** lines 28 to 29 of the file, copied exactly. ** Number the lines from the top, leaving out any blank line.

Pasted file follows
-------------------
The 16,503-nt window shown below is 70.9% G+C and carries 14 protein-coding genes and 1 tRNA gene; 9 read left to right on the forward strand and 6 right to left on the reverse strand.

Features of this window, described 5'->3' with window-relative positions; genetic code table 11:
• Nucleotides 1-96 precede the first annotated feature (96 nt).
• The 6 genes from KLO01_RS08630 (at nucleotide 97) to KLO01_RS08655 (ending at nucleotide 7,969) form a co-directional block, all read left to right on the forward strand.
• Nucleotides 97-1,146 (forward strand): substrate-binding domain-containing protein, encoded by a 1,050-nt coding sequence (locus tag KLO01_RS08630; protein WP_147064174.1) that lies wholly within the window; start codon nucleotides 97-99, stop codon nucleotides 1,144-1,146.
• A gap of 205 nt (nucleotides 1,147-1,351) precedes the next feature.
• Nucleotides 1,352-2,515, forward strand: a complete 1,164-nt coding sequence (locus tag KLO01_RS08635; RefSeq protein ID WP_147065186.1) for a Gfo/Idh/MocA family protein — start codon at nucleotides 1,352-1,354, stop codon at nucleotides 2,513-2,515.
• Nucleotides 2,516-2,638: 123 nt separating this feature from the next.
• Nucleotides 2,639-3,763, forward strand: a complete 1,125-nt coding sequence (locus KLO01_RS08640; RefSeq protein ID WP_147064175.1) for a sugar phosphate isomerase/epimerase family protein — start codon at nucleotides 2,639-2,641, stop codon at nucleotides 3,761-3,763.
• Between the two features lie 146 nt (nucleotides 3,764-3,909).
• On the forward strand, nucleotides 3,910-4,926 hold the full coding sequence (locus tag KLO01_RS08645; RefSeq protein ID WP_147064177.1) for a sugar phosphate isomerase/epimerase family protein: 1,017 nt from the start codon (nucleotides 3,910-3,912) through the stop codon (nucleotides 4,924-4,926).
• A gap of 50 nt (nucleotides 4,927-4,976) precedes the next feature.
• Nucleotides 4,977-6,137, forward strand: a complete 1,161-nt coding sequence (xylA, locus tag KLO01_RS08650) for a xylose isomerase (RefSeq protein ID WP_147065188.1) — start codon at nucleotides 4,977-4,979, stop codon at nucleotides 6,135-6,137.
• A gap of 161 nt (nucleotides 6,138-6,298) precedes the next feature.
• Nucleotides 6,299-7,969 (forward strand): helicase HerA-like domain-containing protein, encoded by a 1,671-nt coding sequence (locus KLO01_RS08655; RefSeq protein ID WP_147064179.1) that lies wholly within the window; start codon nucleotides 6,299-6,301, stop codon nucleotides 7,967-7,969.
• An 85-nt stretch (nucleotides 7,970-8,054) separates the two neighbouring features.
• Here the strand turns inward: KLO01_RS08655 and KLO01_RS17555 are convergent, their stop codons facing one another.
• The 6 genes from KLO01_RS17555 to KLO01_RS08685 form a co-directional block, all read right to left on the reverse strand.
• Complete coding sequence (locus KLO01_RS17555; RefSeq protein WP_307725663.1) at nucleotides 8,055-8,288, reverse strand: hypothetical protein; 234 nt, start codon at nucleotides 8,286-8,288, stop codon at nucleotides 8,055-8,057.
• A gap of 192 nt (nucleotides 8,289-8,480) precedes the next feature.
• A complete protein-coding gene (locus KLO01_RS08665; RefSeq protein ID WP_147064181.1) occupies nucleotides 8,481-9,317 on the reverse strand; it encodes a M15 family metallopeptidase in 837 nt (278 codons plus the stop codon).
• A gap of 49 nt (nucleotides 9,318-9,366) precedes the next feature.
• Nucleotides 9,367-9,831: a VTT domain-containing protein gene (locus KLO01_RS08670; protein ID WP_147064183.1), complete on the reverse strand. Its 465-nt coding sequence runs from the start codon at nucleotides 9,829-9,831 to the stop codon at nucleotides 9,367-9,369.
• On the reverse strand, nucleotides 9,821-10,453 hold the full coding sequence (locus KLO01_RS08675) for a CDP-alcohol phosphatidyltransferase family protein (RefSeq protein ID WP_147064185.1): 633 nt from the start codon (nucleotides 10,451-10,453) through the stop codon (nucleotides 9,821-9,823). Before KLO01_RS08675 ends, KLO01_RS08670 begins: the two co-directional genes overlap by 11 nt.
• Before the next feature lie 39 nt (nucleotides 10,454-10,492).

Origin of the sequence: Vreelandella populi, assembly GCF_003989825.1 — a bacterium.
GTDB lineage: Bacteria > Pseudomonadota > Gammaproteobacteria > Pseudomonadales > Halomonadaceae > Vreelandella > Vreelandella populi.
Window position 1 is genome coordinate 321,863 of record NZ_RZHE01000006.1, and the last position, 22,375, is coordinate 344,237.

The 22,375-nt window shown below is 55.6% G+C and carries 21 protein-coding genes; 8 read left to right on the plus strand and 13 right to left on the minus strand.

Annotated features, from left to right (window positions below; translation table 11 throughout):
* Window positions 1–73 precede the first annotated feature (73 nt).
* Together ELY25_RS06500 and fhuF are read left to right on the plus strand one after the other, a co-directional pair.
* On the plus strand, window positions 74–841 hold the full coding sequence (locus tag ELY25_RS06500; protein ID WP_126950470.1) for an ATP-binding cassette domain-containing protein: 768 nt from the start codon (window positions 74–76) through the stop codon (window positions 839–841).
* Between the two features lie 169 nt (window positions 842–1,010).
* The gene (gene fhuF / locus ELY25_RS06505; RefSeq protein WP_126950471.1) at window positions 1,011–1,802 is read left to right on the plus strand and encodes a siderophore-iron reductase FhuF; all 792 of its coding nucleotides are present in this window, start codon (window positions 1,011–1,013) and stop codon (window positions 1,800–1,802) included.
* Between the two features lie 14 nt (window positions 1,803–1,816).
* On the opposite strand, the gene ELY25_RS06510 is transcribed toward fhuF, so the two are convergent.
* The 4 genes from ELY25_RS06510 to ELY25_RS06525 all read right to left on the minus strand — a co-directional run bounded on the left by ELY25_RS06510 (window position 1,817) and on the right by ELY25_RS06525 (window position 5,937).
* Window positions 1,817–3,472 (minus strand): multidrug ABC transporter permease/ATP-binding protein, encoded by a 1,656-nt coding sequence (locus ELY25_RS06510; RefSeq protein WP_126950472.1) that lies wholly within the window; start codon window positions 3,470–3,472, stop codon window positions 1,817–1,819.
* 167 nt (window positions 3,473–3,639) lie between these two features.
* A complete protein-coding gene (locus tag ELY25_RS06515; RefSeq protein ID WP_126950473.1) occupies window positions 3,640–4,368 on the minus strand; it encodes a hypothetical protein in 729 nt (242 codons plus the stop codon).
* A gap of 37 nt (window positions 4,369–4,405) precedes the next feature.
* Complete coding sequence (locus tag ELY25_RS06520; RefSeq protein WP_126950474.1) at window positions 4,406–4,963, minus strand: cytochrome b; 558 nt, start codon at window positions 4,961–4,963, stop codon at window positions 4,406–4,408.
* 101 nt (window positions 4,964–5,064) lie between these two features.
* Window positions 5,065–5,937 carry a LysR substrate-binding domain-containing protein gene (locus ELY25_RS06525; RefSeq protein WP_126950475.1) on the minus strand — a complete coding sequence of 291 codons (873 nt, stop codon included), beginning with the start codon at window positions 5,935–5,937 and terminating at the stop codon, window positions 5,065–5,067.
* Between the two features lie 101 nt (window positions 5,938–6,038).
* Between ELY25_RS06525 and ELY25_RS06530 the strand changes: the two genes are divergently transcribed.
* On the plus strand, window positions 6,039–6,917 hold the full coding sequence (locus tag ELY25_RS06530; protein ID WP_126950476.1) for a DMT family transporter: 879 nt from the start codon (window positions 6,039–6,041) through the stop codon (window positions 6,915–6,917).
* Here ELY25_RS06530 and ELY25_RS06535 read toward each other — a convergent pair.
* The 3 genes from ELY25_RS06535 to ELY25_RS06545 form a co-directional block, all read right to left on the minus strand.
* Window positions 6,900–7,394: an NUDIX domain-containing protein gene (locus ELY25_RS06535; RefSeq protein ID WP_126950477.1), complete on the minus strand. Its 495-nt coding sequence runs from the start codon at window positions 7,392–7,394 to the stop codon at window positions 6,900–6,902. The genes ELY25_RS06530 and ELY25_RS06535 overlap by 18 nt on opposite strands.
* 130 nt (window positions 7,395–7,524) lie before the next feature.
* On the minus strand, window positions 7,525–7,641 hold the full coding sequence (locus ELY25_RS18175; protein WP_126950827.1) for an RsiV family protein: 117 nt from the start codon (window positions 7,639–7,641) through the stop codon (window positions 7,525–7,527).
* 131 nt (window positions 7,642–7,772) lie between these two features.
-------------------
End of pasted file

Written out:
Window position 1 is genome coordinate 321,863 of record NZ_RZHE01000006.1, and the last position, 22,375, is coordinate 344,237.

The 22,375-nt window shown below is 55.6% G+C and carries 21 protein-coding genes; 8 read left to right on the plus strand and 13 right to left on the minus strand.